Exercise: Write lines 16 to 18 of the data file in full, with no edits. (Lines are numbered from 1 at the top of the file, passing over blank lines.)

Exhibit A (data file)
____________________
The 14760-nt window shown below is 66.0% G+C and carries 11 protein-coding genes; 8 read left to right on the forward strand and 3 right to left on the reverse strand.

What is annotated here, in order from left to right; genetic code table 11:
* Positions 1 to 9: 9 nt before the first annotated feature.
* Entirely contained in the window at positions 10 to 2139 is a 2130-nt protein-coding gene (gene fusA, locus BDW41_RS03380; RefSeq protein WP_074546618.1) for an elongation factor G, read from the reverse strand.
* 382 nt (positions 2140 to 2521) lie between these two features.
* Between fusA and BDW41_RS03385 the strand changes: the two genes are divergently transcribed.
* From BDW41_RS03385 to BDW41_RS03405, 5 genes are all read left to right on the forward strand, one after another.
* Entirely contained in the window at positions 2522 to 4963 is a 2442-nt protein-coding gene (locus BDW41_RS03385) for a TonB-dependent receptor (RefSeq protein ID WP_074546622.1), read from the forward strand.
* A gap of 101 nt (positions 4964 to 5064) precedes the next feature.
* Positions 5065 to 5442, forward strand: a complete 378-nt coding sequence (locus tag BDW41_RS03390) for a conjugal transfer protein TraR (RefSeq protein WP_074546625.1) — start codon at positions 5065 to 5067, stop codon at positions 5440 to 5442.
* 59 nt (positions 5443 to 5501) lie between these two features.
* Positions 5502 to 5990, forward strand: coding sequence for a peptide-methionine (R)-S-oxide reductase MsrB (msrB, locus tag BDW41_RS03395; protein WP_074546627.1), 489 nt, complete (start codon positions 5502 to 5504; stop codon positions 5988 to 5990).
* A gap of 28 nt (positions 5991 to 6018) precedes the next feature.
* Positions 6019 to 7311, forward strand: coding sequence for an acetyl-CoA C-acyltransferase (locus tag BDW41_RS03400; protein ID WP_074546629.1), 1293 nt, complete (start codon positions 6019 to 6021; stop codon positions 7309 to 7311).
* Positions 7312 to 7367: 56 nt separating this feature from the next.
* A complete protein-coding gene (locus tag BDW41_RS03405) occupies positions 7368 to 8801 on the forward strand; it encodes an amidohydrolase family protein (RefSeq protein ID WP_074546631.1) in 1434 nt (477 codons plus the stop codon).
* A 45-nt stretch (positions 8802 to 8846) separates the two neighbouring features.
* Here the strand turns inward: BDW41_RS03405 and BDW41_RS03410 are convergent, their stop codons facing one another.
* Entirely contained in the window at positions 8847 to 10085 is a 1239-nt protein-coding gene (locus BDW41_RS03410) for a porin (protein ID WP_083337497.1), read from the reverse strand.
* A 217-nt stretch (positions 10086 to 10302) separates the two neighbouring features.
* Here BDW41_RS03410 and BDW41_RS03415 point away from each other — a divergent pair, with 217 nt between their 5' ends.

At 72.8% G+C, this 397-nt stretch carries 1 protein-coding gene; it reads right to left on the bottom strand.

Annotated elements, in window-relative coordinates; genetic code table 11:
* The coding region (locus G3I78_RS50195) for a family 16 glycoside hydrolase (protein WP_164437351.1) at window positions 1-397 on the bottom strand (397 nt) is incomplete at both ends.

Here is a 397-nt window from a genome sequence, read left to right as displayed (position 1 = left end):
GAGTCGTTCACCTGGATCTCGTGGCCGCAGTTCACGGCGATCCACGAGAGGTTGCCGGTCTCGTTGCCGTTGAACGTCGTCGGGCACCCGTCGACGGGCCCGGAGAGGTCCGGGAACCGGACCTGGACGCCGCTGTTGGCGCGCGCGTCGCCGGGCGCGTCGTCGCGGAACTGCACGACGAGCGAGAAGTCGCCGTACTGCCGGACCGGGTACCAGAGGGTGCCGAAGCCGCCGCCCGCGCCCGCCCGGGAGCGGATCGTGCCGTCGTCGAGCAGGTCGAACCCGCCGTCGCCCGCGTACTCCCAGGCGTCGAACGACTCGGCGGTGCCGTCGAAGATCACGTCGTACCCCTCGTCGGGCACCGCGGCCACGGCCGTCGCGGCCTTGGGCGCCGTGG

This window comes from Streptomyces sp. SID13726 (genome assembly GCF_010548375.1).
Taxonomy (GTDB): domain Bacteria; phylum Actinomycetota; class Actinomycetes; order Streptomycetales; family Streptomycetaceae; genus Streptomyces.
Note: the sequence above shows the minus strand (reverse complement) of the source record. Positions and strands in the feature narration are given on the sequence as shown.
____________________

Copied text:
* A complete protein-coding gene (locus tag BDW41_RS03405) occupies positions 7368 to 8801 on the forward strand; it encodes an amidohydrolase family protein (RefSeq protein ID WP_074546631.1) in 1434 nt (477 codons plus the stop codon).
* A 45-nt stretch (positions 8802 to 8846) separates the two neighbouring features.
* Here the strand turns inward: BDW41_RS03405 and BDW41_RS03410 are convergent, their stop codons facing one another.